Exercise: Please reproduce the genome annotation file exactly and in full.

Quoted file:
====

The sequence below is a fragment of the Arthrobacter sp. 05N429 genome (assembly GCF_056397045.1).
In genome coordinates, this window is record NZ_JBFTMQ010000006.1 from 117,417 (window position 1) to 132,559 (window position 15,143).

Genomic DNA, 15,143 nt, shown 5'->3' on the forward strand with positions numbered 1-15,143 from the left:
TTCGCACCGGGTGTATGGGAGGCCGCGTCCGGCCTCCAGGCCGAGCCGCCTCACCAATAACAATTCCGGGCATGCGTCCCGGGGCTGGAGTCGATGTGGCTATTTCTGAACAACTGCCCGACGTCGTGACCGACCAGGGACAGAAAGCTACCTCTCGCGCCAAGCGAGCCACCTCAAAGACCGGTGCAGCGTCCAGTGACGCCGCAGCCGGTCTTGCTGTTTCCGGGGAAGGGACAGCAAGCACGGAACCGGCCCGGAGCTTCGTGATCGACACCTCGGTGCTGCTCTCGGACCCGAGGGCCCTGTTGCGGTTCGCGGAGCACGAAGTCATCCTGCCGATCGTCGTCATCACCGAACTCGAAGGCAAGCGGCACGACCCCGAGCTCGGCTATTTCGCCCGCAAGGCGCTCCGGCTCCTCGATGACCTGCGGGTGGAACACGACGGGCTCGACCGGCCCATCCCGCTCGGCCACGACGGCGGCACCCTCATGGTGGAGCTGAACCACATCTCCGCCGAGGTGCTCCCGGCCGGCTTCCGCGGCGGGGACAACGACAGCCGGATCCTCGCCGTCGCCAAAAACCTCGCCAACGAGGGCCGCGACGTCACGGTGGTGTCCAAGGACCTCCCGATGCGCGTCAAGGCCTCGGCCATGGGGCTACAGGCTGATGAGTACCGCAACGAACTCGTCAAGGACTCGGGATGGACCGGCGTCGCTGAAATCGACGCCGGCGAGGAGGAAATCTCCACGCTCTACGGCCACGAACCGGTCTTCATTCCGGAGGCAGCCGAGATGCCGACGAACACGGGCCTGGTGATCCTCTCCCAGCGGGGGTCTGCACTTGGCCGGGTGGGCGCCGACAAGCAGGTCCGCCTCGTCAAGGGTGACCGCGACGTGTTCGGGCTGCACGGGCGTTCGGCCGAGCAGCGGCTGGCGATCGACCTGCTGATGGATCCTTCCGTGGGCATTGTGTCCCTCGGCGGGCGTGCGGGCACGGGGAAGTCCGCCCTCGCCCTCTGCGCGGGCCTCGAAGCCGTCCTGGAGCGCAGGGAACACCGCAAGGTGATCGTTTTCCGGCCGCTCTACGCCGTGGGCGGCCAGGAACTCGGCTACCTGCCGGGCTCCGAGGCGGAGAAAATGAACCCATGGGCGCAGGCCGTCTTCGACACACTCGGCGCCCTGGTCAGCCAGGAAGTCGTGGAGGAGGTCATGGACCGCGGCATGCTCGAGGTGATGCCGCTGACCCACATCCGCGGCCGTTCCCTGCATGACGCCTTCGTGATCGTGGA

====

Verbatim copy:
The sequence below is a fragment of the Arthrobacter sp. 05N429 genome (assembly GCF_056397045.1).
In genome coordinates, this window is record NZ_JBFTMQ010000006.1 from 117,417 (window position 1) to 132,559 (window position 15,143).

Genomic DNA, 15,143 nt, shown 5'->3' on the forward strand with positions numbered 1-15,143 from the left:
TTCGCACCGGGTGTATGGGAGGCCGCGTCCGGCCTCCAGGCCGAGCCGCCTCACCAATAACAATTCCGGGCATGCGTCCCGGGGCTGGAGTCGATGTGGCTATTTCTGAACAACTGCCCGACGTCGTGACCGACCAGGGACAGAAAGCTACCTCTCGCGCCAAGCGAGCCACCTCAAAGACCGGTGCAGCGTCCAGTGACGCCGCAGCCGGTCTTGCTGTTTCCGGGGAAGGGACAGCAAGCACGGAACCGGCCCGGAGCTTCGTGATCGACACCTCGGTGCTGCTCTCGGACCCGAGGGCCCTGTTGCGGTTCGCGGAGCACGAAGTCATCCTGCCGATCGTCGTCATCACCGAACTCGAAGGCAAGCGGCACGACCCCGAGCTCGGCTATTTCGCCCGCAAGGCGCTCCGGCTCCTCGATGACCTGCGGGTGGAACACGACGGGCTCGACCGGCCCATCCCGCTCGGCCACGACGGCGGCACCCTCATGGTGGAGCTGAACCACATCTCCGCCGAGGTGCTCCCGGCCGGCTTCCGCGGCGGGGACAACGACAGCCGGATCCTCGCCGTCGCCAAAAACCTCGCCAACGAGGGCCGCGACGTCACGGTGGTGTCCAAGGACCTCCCGATGCGCGTCAAGGCCTCGGCCATGGGGCTACAGGCTGATGAGTACCGCAACGAACTCGTCAAGGACTCGGGATGGACCGGCGTCGCTGAAATCGACGCCGGCGAGGAGGAAATCTCCACGCTCTACGGCCACGAACCGGTCTTCATTCCGGAGGCAGCCGAGATGCCGACGAACACGGGCCTGGTGATCCTCTCCCAGCGGGGGTCTGCACTTGGCCGGGTGGGCGCCGACAAGCAGGTCCGCCTCGTCAAGGGTGACCGCGACGTGTTCGGGCTGCACGGGCGTTCGGCCGAGCAGCGGCTGGCGATCGACCTGCTGATGGATCCTTCCGTGGGCATTGTGTCCCTCGGCGGGCGTGCGGGCACGGGGAAGTCCGCCCTCGCCCTCTGCGCGGGCCTCGAAGCCGTCCTGGAGCGCAGGGAACACCGCAAGGTGATCGTTTTCCGGCCGCTCTACGCCGTGGGCGGCCAGGAACTCGGCTACCTGCCGGGCTCCGAGGCGGAGAAAATGAACCCATGGGCGCAGGCCGTCTTCGACACACTCGGCGCCCTGGTCAGCCAGGAAGTCGTGGAGGAGGTCATGGACCGCGGCATGCTCGAGGTGATGCCGCTGACCCACATCCGCGGCCGTTCCCTGCATGACGCCTTCGTGATCGTGGA